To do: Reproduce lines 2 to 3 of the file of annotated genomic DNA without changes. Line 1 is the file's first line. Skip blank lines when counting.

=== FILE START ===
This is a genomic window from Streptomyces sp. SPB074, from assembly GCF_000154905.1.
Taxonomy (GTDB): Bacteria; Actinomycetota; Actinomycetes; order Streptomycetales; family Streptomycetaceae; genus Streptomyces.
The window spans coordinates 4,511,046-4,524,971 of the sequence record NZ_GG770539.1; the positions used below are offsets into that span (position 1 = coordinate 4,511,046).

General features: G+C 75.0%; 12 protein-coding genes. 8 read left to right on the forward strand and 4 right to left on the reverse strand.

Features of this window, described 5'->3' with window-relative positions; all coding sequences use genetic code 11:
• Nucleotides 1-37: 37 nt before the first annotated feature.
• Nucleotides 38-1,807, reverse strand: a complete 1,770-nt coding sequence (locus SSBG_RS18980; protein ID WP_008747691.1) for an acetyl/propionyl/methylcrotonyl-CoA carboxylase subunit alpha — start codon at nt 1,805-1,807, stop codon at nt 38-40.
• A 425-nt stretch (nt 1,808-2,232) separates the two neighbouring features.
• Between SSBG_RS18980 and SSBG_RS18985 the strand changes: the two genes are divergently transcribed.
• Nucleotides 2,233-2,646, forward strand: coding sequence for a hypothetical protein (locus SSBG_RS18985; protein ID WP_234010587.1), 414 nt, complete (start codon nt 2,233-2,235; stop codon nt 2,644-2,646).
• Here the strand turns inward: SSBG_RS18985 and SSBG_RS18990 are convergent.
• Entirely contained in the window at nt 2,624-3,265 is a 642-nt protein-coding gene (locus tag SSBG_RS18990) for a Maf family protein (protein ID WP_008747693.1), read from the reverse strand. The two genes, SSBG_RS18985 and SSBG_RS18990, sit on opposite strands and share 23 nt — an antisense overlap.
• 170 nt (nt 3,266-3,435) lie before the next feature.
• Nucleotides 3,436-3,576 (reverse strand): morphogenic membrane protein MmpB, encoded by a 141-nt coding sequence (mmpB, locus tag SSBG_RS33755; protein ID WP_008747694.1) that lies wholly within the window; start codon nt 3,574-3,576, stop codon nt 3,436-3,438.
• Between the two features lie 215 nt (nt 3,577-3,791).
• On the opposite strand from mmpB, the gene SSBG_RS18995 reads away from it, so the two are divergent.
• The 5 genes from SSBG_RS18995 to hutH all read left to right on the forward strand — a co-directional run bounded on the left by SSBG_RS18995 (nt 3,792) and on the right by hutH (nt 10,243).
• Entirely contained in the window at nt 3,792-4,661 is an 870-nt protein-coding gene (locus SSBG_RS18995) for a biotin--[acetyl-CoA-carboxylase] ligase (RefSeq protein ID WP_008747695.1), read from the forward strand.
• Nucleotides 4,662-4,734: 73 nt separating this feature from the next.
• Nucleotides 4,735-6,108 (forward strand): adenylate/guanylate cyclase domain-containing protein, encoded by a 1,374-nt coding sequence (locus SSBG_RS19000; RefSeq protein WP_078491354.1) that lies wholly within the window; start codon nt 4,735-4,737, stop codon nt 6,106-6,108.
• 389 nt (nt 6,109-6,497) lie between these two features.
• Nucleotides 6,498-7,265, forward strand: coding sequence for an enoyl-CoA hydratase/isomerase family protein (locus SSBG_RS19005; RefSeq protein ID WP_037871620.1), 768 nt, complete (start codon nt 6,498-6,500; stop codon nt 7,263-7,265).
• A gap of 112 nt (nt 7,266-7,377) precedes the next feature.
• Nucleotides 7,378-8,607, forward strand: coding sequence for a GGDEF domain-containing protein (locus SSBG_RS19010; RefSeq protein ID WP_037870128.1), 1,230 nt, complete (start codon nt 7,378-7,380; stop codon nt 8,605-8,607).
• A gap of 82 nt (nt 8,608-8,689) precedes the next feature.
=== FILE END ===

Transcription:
Taxonomy (GTDB): Bacteria; Actinomycetota; Actinomycetes; order Streptomycetales; family Streptomycetaceae; genus Streptomyces.
The window spans coordinates 4,511,046-4,524,971 of the sequence record NZ_GG770539.1; the positions used below are offsets into that span (position 1 = coordinate 4,511,046).